From Whitehall to Kingsway… my big move forward and back

Been updating my bio and my creds pages this evening to reflect the fact that I have changed jobs.

It’s an overdue refresh. I actually transferred to the Cabinet Office and the Government Digital Service in December 2011, but I saw out the remainder of my two-year secondment to FCO which. But now I am full time at GDS and loving it.

There’s a proper, serious start-up culture here; it’s an atmosphere I’ve been craving to work in. Everyday feels like a mission to shake things up and everyone is pulling in the same direction with the aim of radically and rapidly changing the way Her Majesty’s Government thinks and does digital.  Continue reading “From Whitehall to Kingsway… my big move forward and back”

On my desktop this week… ‘The Golden Hours’ by Saddo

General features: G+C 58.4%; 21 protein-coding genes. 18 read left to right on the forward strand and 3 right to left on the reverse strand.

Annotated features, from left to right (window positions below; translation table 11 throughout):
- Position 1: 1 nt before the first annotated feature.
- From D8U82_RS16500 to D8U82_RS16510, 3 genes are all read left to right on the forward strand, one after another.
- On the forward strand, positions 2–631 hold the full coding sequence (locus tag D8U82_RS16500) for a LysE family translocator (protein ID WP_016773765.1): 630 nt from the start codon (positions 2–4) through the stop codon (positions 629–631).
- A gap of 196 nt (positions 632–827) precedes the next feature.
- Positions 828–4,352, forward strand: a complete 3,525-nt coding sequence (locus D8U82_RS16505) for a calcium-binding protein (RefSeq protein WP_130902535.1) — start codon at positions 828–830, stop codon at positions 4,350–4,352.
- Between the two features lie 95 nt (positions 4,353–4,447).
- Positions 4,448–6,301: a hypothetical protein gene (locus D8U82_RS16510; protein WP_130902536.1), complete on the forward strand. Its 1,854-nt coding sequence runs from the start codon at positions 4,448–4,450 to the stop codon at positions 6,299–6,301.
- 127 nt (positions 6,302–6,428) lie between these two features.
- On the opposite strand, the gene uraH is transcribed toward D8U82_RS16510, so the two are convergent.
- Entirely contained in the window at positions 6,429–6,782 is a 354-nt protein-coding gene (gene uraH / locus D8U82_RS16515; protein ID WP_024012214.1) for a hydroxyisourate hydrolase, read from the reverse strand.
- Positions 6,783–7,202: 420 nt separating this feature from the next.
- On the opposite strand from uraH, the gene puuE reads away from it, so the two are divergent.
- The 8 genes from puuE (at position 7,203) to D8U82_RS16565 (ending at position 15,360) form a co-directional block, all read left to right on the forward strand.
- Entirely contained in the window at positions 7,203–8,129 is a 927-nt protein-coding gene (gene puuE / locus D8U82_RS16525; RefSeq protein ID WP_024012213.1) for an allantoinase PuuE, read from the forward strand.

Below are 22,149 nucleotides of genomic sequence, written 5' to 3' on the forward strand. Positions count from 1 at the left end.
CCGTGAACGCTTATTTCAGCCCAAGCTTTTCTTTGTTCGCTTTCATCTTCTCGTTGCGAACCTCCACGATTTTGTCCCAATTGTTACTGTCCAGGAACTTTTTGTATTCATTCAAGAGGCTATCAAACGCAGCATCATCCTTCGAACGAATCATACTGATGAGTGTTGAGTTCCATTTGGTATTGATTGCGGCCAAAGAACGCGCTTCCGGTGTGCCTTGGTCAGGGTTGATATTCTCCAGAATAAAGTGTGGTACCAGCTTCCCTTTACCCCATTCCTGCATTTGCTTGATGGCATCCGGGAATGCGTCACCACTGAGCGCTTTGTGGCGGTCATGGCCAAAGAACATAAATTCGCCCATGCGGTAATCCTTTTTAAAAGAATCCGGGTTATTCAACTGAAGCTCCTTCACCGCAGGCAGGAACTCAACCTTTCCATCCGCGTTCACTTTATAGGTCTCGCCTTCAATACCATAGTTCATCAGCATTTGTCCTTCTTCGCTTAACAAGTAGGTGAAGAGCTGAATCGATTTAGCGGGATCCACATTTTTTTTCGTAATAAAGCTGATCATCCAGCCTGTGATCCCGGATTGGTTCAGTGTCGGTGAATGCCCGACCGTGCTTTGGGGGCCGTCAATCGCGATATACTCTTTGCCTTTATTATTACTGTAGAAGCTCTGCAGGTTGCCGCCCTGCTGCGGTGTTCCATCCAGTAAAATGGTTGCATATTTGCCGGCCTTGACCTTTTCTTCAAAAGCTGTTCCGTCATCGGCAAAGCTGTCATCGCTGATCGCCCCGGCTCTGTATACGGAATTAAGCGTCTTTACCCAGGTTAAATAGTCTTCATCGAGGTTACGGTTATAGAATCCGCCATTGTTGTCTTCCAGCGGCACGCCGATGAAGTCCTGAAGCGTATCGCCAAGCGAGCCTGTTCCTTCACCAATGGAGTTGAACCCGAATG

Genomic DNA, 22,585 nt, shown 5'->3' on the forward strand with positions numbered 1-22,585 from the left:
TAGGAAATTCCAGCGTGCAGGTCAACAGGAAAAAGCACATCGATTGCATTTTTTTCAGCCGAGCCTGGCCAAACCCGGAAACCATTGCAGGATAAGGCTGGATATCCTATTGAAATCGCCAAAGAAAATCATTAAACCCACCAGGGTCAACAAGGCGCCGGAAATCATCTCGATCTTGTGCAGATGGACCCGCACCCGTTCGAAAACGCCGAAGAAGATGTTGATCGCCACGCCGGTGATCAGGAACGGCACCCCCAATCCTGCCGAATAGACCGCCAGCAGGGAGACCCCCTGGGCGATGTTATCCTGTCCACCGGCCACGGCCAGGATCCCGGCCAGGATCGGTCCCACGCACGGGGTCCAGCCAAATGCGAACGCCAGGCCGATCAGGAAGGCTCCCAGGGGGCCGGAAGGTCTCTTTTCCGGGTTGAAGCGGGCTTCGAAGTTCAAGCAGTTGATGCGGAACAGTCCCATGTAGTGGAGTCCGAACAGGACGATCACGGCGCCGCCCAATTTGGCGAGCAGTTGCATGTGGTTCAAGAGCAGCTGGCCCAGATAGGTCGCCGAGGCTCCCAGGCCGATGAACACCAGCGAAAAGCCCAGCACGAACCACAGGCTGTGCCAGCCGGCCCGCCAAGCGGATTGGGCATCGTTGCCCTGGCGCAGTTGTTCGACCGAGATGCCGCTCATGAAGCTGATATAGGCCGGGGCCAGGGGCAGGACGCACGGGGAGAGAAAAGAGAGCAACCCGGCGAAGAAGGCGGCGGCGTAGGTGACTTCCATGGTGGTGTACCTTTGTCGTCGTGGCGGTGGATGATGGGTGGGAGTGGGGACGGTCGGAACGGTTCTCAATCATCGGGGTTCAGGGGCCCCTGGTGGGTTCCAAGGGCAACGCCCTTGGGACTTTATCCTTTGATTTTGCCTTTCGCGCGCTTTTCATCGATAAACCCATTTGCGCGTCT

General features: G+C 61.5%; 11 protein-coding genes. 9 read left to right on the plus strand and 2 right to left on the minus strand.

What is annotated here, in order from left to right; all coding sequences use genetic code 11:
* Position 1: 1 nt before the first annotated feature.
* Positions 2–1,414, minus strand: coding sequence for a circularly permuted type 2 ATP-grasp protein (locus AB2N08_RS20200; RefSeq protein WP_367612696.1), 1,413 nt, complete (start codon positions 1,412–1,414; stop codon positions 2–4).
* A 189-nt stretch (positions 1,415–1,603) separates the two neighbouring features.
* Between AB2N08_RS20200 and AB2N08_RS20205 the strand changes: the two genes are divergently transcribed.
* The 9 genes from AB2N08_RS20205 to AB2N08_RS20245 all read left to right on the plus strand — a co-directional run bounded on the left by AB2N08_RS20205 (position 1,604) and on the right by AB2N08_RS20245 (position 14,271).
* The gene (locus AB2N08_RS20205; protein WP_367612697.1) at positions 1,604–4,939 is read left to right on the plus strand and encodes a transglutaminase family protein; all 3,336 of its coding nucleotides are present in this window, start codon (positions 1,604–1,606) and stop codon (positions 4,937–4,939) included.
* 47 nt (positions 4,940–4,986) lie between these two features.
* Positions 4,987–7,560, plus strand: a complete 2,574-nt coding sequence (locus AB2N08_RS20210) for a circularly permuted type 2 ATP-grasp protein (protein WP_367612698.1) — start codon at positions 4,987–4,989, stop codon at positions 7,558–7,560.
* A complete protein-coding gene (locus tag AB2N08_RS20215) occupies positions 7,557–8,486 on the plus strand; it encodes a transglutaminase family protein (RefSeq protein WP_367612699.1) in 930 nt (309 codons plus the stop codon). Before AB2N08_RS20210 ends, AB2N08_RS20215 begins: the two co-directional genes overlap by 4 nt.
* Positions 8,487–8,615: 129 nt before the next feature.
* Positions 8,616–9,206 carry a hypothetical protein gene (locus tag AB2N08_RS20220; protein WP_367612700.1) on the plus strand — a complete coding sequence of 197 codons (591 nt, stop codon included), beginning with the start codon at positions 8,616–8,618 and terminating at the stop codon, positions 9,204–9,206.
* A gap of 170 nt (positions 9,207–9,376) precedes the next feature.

'Golden hours' by Saddo
‘Golden hours’ by Saddo

‘The Golden Hours’ is a show about two different visions on time, memories and death by artists Aitch and Saddo.

This is a piece (or a group of pieces) from that show. I love the mish-mash mythological styles, especially the colouring, in Saddo’s work.

Check out the rest of the pieces from the show on Saddo’s Flickr page. And here’s a write up.

Feedback isn’t just for Cobain and Hendrix – what we heard from the Inside government beta

This post originally appeared on the Government Digital Service blog

‘I love this site! …This is perhaps the finest example of a government website in the history of the Internet.’
Member of the public

‘What idiot thought a single web site was a good idea? The separate ones are bad enough.’
Civil servant

These are genuine comments at the extreme ends of the feedback we received for the Inside government beta. Over the six weeks of the beta we received a lot more in between, and we were grateful for every last item of praise and criticism.